We’ve just completed a number of SEO strategy projects for various clients. Part of our work here is to help folks understand what they’re getting into and why – to explain what separates a good keyword strategy from a stinker. I thought I’d share a bit of the thinking with you…
Your goal for SEO: to generate ‘high value’ prospective customer traffic.
‘High value’ means visitors who are engaged with your product / services set and are actively looking for help.
‘Prospective’ means visitors who are new, or relatively new to you / your site and are looking to you as a potential vendor and solutions partner.
Broadly speaking, you need to capture the interest of people who are researching solutions to problems that you can solve, and to divert their attention to strategic points within your web site.
How? Well, one big thing to consider is your KEYWORDS. (There’s more to SEO than this, but we’ll just concentrate on keyword principles for now…)
Your aim is to structure your on- and off-site content using the words that your audience is using to search the web – so that you improve your chances of featuring on the first couple of pages of Google in relation to a given search query.
For example, if you’re in the business of IPTV and your audience is searching around your backyard using phrases like ‘IPTV content management software,’ then you need to align the language you use to describe yourself with these terms.
At the same time, you need to be aligning yourself with a set of keywords in a ‘win-able’ arena amongst competitors: some keywords will have no competition, others will be red hot.
In simple terms, this last point creates a ‘keyword index.’ You need to place a calculated bet on where you want to play. Your choice should be calibrated by the following formula:
Volume of daily searchers on any given key word
Volume of other web pages that are optimised around those keywords
Clearly you want to engage with as many people as possible that are using search terms related to your products / services. At the same time, you want to position yourself where you can compete, given the resources you have to hand.
The challenge is best illustrated by a quick experiement….
If you’re in the business of software apps for sales support, you might choose to optimise around the term ‘CRM.’ This would currently give you an audience of 563 searchers per day on Google. Unfortunately, it would also put you in direct competition with 129 million other web pages that are optimised on that term. Alternatively, if you were to focus your keywords around the concept of ‘sales management software’ you’d have a total audience of around 50 searchers a day; and using this route, you’d be up against approximately 150,000 other pages.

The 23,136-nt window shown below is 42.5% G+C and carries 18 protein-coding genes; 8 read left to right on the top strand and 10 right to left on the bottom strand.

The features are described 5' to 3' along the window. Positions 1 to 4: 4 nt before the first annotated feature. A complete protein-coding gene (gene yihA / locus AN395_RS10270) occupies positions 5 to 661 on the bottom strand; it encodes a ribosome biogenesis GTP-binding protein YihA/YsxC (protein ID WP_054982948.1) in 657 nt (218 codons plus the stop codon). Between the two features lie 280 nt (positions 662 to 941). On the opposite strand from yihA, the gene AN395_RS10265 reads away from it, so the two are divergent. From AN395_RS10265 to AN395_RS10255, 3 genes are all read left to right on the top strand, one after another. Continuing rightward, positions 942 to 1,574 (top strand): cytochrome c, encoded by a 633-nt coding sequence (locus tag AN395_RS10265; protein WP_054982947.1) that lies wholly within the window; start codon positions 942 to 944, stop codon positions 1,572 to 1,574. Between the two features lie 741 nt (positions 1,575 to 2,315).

Clearly the chances of capturing the attention of a ‘CRM’ searcher are more remote than for a ‘sales management software’ searcher…. and this ought to give you plenty of food for thought, because conventional branding wisdom becomes a little cloudy in the face of hard data.
But choosing keywords is not just a question of running the numbers. Those branding considerations are absolutely essential to a successful SEO strategy.
For example, you need to consider the following things…
You brand equity – what’s does your overall investment in non-web language mean to this work? What about your sales patter and your product naming conventions? Do these things fit with your keyword findings?
Market maturity – does your current searching public really reflect where the market is at? Are you leading them or following them? What stage is your market in terms of possessing a common body of language to describe its problems and requirements?
Influential people – are industry analysts setting the market terms? Or are they just spinning far-fetched yarns? Do you need to follow or ignore them? What influence do they have on your customers? Will this influence matter tomorrow? Has it already had an impact?
Your resources – can you afford to compete in hotly competed areas? If you have a mega-budget, why not just nuke it out? If your resources are small, can you find smarter keyword arenas to play in?
The quality of the data sample – if you’re playing in niche territories, are you willing to bet a keyword / naming convention on a sample of 10 searchers per day? Once your product category matures, how are the trends going to change?
The state of the nation – can you afford not to play in competitive fields?
The above questions should create an interesting debate where branding ideas meet public perceptions of you and your products and services.
Ultimately, your SEO choices will be determined by your guts and your resources.
Some words of warning…
Be warned, branding babies should never be thrown out with the bath water.
Competition is also a key factor. To nuke it or to duck it is not always clear cut.
As ever, you’ll make plenty of branding compromises and web concessions along the way… The best advice we can give is to treat your keywords strategy as a journey – experiment, tweak and try again. The path to SEO nirvana wasn’t built in a day…